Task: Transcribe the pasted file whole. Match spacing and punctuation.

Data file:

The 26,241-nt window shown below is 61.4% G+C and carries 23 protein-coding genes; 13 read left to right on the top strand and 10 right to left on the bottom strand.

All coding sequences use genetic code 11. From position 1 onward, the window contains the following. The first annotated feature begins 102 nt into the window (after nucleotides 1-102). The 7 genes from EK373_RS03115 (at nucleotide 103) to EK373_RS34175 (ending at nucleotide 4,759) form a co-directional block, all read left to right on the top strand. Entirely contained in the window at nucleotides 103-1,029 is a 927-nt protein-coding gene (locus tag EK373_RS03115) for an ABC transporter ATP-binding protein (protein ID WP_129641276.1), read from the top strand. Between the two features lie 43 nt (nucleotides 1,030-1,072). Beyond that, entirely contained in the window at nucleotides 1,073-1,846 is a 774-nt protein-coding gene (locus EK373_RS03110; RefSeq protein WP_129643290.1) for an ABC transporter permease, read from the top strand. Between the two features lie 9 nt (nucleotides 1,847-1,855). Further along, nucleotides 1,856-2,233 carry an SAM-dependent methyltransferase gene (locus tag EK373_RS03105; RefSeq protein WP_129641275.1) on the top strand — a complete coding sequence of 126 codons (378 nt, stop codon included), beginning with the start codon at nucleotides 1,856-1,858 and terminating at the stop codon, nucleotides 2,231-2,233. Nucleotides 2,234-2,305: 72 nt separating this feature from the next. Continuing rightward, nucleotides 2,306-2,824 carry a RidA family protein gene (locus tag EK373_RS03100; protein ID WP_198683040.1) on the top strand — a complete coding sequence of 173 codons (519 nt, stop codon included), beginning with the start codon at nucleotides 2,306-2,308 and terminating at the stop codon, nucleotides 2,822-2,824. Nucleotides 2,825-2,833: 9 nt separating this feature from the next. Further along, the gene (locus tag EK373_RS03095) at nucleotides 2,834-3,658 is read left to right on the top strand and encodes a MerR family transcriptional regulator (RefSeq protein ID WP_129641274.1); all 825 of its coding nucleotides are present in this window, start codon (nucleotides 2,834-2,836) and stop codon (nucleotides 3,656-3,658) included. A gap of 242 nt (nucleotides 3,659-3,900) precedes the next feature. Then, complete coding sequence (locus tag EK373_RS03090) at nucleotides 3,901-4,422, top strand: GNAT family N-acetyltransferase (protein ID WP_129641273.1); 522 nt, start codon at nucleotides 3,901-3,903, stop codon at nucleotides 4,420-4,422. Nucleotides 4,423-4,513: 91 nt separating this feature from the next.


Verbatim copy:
The 26,241-nt window shown below is 61.4% G+C and carries 23 protein-coding genes; 13 read left to right on the top strand and 10 right to left on the bottom strand.

All coding sequences use genetic code 11. From position 1 onward, the window contains the following. The first annotated feature begins 102 nt into the window (after nucleotides 1-102). The 7 genes from EK373_RS03115 (at nucleotide 103) to EK373_RS34175 (ending at nucleotide 4,759) form a co-directional block, all read left to right on the top strand. Entirely contained in the window at nucleotides 103-1,029 is a 927-nt protein-coding gene (locus tag EK373_RS03115) for an ABC transporter ATP-binding protein (protein ID WP_129641276.1), read from the top strand. Between the two features lie 43 nt (nucleotides 1,030-1,072). Beyond that, entirely contained in the window at nucleotides 1,073-1,846 is a 774-nt protein-coding gene (locus EK373_RS03110; RefSeq protein WP_129643290.1) for an ABC transporter permease, read from the top strand. Between the two features lie 9 nt (nucleotides 1,847-1,855). Further along, nucleotides 1,856-2,233 carry an SAM-dependent methyltransferase gene (locus tag EK373_RS03105; RefSeq protein WP_129641275.1) on the top strand — a complete coding sequence of 126 codons (378 nt, stop codon included), beginning with the start codon at nucleotides 1,856-1,858 and terminating at the stop codon, nucleotides 2,231-2,233. Nucleotides 2,234-2,305: 72 nt separating this feature from the next. Continuing rightward, nucleotides 2,306-2,824 carry a RidA family protein gene (locus tag EK373_RS03100; protein ID WP_198683040.1) on the top strand — a complete coding sequence of 173 codons (519 nt, stop codon included), beginning with the start codon at nucleotides 2,306-2,308 and terminating at the stop codon, nucleotides 2,822-2,824. Nucleotides 2,825-2,833: 9 nt separating this feature from the next. Further along, the gene (locus tag EK373_RS03095) at nucleotides 2,834-3,658 is read left to right on the top strand and encodes a MerR family transcriptional regulator (RefSeq protein ID WP_129641274.1); all 825 of its coding nucleotides are present in this window, start codon (nucleotides 2,834-2,836) and stop codon (nucleotides 3,656-3,658) included. A gap of 242 nt (nucleotides 3,659-3,900) precedes the next feature. Then, complete coding sequence (locus tag EK373_RS03090) at nucleotides 3,901-4,422, top strand: GNAT family N-acetyltransferase (protein ID WP_129641273.1); 522 nt, start codon at nucleotides 3,901-3,903, stop codon at nucleotides 4,420-4,422. Nucleotides 4,423-4,513: 91 nt separating this feature from the next.